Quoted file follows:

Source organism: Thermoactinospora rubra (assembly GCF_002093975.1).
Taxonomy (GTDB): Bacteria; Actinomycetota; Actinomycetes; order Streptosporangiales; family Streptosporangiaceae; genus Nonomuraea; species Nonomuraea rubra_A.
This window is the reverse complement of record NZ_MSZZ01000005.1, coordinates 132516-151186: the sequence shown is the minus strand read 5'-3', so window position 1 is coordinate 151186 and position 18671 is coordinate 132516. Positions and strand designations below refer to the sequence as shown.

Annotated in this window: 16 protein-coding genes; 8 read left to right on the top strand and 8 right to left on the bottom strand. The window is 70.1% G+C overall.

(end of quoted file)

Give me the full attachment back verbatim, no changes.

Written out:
Source organism: Thermoactinospora rubra (assembly GCF_002093975.1).
Taxonomy (GTDB): Bacteria; Actinomycetota; Actinomycetes; order Streptosporangiales; family Streptosporangiaceae; genus Nonomuraea; species Nonomuraea rubra_A.
This window is the reverse complement of record NZ_MSZZ01000005.1, coordinates 132516-151186: the sequence shown is the minus strand read 5'-3', so window position 1 is coordinate 151186 and position 18671 is coordinate 132516. Positions and strand designations below refer to the sequence as shown.

Annotated in this window: 16 protein-coding genes; 8 read left to right on the top strand and 8 right to left on the bottom strand. The window is 70.1% G+C overall.